DUBUQUE, Iowa (AP) — Jared McGovern stood ankle-deep in the Bee Branch Creek in Dubuque on Thursday. Slowly, carefully, he lowered into the water a small, cylindrical concrete “silo” containing 30 freshwater mussels.

After repeating the process with a second silo, he released more than 500 additional mussels freely into the creek’s calm waters, then splashed back to shore with a thumbs-up.

“You have no idea how exciting that was,” said McGovern, curator of conservation programs at Dubuque’s National Mississippi River Museum & Aquarium. “This has been a year and a half in the works, and it just happened. That’s amazing.”

The Dubuque Telegraph Herald reports McGovern and his team released 2,500 juvenile freshwater mussels into the Upper Bee Branch Creek. Their goal is to increase the biodiversity and ecological health of the waterway, while also engaging the community with the watershed and the mussel conservation process.

Workers from the Dubuque County Conservation Board, Iowa Department of Natural Resources, City of Dubuque and river museum measured, counted and bagged the 10- to 15-millimeter-long animals from the U.S. Fish & Wildlife Service’s Genoa National Fish Hatchery prior to their release.

After they were sorted, McGovern released the mussels at intervals along the Upper Bee Branch. And 11 concrete silos, each containing 30 mussels, were placed at various release sites so staff can easily find them and measure their growth biweekly.

“We will be able to use (the mussels) as indicators of water quality,” he said. “They are sensitive to changes in water quality, so… if we see lower growth in certain silos, that is an indicator that there’s something interfering with their growth in that section of the Bee Branch.”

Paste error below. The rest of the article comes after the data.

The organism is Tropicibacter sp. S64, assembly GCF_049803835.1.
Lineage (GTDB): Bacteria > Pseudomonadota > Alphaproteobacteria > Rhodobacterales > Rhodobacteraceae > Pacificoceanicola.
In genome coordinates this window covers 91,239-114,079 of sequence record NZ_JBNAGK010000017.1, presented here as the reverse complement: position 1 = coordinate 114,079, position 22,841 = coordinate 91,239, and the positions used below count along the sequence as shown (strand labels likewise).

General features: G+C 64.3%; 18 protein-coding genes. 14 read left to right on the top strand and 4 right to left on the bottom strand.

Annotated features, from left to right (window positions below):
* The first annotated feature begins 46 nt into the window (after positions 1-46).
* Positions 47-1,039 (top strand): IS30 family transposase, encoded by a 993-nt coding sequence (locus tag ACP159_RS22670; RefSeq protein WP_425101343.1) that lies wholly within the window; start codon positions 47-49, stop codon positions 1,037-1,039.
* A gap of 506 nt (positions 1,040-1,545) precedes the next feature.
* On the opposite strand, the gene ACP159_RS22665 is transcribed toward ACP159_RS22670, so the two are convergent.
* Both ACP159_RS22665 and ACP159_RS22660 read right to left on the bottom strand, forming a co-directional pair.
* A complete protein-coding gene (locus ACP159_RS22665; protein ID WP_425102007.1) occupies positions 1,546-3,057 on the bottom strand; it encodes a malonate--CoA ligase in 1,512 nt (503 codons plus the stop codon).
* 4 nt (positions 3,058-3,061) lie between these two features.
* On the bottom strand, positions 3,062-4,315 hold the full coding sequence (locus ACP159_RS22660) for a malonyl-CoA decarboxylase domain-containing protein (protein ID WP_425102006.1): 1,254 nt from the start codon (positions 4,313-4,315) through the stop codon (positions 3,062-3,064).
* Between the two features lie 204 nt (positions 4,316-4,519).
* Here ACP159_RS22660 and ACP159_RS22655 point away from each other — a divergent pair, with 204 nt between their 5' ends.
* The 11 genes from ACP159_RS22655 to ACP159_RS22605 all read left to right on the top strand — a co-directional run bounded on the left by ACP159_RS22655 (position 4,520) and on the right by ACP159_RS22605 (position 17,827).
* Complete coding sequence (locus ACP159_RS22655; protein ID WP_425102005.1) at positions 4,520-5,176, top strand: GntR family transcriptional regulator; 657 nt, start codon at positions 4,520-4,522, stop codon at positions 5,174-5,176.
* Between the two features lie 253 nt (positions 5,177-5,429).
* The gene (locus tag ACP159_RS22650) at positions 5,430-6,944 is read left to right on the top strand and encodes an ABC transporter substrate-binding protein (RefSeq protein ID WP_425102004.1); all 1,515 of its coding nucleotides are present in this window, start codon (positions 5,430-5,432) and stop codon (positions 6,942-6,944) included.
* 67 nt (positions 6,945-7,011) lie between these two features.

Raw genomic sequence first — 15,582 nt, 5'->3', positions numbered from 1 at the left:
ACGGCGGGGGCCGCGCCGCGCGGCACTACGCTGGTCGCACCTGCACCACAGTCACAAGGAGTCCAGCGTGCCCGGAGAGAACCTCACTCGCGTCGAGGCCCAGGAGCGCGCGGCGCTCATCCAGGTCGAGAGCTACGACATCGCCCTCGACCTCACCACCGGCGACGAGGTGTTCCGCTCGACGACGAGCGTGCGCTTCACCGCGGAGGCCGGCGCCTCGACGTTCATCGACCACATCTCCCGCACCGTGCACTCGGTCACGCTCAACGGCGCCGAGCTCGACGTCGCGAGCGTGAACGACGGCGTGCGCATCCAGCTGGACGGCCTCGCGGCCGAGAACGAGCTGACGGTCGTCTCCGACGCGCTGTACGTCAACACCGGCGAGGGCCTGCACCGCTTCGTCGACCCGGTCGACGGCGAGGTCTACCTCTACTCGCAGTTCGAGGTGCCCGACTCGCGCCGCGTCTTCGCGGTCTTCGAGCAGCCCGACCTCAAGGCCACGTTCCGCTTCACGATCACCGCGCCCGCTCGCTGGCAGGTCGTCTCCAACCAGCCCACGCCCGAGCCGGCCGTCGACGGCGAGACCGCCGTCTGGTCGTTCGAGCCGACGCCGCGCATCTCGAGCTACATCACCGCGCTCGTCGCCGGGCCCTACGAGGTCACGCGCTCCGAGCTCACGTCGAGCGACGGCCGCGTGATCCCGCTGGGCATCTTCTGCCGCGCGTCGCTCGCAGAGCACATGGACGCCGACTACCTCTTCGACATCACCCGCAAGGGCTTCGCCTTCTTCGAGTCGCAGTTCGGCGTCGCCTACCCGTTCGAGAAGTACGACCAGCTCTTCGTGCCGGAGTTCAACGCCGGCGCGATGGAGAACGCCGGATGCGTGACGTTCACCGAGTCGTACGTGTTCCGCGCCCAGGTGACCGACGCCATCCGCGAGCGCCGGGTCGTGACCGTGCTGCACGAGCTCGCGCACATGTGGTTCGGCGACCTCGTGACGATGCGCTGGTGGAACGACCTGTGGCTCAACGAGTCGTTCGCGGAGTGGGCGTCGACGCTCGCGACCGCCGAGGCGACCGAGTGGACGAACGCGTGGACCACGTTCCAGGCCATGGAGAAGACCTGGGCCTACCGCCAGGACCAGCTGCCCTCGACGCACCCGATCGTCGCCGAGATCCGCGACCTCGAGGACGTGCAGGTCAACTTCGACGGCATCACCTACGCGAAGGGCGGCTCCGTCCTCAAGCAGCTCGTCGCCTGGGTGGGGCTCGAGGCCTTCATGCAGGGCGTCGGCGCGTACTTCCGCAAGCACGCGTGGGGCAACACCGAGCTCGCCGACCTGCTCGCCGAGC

The mussels won’t simply be reporting the water quality, however. They also will alter it for the better.

“(Mussels) are a natural filtration system for water, so they can improve the water quality just by their mere presence,” said Deron Muehring, City of Dubuque civil engineer and Bee Branch project manager.

Not only do the mussels clean the water as they filter feed, but they also deposit nutrients and oxygen in the sediments of the creek bed as they burrow, preventing erosion and providing a physical habitat for other organisms.

“We’re trying to incorporate elements into the project that would promote an aquatic habitat,” Muehring said. “Anything we could do to make it be a healthy creek, that’s what we’ve been trying to do.”

Museum staff will be joined by students from St. Mark Youth Enrichment, Multicultural Family Center and, later, Audubon and Fulton elementary schools in measuring the mussels.

“We’ll be engaging students in real-world conservation,” McGovern said. “People are the most important aspect of a successful conservation program.”

The students will participate as part of the City of Dubuque’s “Beekeepers” initiative. The watershed stewardship program provides volunteer opportunities for citizens of all ages to help with cleanup, monitoring, water-quality testing and more in the Bee Branch as part of an effort to connect citizens with nature and help them engage with their environment.

“We all have a role to play in keeping our waterways healthy and clean,” said Kristin Hill, City of Dubuque communications specialist with the Bee Branch project.

Students will help check on the mussels throughout the summer and into the school year. They also will participate in educational programming led by McGovern and Hill, during which they will learn about the Bee Branch, conservation farming, wildlife restoration, Mississippi River history and more.

“The more people we get out down there to understand (the Bee Branch), its vulnerabilities and its strengths, everyone’s better off,” Muehring said. “They can take pride in knowing they’re helping to preserve that creek and keep it a local treasure.”

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